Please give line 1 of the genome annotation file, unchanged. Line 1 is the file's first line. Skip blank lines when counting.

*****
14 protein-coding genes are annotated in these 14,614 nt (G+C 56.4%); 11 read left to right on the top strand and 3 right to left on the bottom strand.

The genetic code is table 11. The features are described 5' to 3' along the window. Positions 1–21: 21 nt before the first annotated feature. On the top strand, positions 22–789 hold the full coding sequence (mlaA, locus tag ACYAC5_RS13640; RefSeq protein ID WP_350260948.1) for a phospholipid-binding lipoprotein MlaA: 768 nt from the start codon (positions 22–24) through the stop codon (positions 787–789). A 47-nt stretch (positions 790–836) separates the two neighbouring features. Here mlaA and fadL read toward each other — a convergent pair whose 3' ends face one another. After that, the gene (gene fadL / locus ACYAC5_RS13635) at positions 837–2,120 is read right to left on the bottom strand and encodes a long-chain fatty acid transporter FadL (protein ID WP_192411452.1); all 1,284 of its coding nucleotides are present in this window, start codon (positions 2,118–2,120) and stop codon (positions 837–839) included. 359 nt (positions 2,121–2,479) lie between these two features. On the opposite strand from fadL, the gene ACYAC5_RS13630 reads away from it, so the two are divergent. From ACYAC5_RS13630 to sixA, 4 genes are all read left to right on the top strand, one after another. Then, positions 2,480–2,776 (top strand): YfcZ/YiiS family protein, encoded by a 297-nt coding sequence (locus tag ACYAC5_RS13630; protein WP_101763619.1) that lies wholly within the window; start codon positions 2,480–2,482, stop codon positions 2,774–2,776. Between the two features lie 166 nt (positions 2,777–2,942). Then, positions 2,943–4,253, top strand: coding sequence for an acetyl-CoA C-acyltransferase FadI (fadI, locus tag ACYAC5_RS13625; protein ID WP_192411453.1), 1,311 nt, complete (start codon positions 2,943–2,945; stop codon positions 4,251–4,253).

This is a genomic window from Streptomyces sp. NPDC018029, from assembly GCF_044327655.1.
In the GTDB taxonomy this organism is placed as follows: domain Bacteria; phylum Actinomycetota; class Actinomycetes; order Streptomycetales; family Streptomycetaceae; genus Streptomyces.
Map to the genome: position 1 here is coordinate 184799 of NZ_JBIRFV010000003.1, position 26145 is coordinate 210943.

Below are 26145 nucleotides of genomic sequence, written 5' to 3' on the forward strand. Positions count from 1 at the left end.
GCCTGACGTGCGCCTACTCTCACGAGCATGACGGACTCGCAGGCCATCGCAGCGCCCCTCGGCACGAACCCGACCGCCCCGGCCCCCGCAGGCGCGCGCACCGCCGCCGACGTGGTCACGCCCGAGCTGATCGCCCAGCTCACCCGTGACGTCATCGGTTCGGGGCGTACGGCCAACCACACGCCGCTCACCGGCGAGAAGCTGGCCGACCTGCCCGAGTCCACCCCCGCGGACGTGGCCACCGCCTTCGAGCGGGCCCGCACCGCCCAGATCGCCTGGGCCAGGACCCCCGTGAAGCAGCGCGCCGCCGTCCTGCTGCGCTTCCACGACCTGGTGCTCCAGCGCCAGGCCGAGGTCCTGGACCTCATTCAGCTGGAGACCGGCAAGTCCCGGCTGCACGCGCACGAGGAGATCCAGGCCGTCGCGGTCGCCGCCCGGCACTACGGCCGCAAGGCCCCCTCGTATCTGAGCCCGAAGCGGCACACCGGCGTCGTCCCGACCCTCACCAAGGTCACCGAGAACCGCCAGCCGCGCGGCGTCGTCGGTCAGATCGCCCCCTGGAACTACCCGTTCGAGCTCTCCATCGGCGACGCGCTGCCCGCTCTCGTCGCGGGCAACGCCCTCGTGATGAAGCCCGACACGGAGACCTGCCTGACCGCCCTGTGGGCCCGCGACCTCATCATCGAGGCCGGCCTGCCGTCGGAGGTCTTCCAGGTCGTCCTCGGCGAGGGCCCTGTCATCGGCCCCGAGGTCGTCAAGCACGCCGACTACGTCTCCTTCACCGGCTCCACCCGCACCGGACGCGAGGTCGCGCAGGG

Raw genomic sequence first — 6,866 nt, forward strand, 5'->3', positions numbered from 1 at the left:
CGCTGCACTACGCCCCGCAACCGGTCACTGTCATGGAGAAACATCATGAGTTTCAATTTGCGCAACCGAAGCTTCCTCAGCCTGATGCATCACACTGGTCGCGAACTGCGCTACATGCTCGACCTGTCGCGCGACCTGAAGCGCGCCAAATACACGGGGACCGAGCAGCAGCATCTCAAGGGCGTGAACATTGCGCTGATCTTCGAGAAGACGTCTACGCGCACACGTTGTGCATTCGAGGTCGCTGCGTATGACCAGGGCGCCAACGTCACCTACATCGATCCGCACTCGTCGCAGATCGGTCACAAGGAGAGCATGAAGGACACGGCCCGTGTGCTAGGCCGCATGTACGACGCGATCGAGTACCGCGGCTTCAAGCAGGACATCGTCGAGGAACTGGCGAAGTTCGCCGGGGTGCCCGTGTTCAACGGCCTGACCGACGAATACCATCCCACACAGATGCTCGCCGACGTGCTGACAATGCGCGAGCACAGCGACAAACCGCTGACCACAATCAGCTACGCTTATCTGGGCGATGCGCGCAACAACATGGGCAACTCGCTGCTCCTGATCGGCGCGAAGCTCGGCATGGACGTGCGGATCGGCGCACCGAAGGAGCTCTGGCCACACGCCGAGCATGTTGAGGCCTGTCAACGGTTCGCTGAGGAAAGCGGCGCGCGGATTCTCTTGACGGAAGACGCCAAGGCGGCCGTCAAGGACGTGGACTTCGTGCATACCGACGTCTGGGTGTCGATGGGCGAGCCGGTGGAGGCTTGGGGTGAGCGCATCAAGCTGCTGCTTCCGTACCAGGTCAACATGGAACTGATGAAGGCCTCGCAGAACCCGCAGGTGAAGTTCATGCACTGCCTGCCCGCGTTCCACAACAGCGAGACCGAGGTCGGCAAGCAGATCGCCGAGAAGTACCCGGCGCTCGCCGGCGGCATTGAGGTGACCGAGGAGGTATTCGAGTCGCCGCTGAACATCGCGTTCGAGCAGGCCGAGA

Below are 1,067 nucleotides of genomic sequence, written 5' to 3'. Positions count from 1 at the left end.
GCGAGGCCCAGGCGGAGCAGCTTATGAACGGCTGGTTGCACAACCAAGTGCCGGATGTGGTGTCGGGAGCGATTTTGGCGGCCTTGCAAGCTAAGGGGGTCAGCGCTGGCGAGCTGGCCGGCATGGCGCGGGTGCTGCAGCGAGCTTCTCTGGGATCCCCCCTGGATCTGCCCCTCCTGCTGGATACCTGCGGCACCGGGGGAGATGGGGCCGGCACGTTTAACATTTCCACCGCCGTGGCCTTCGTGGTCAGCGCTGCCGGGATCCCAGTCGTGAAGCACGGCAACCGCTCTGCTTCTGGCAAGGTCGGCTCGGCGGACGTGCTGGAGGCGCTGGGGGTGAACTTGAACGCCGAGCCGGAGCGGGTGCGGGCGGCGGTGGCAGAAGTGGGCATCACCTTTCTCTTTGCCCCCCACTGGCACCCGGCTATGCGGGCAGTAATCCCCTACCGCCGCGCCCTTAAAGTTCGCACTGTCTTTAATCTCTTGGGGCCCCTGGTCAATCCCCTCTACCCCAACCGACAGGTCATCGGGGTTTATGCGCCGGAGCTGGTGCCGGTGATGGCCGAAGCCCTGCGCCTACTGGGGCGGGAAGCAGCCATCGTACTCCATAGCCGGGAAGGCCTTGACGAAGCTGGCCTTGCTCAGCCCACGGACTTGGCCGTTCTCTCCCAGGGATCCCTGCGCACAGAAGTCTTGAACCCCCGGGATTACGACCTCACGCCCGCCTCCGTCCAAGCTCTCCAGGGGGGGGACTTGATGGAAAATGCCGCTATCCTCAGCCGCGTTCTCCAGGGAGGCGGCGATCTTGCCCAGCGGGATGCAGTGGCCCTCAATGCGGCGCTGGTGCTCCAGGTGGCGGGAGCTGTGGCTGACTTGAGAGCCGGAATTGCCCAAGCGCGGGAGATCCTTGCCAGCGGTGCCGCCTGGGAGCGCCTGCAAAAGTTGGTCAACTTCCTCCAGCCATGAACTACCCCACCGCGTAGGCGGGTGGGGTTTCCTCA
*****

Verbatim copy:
14 protein-coding genes are annotated in these 14,614 nt (G+C 56.4%); 11 read left to right on the top strand and 3 right to left on the bottom strand.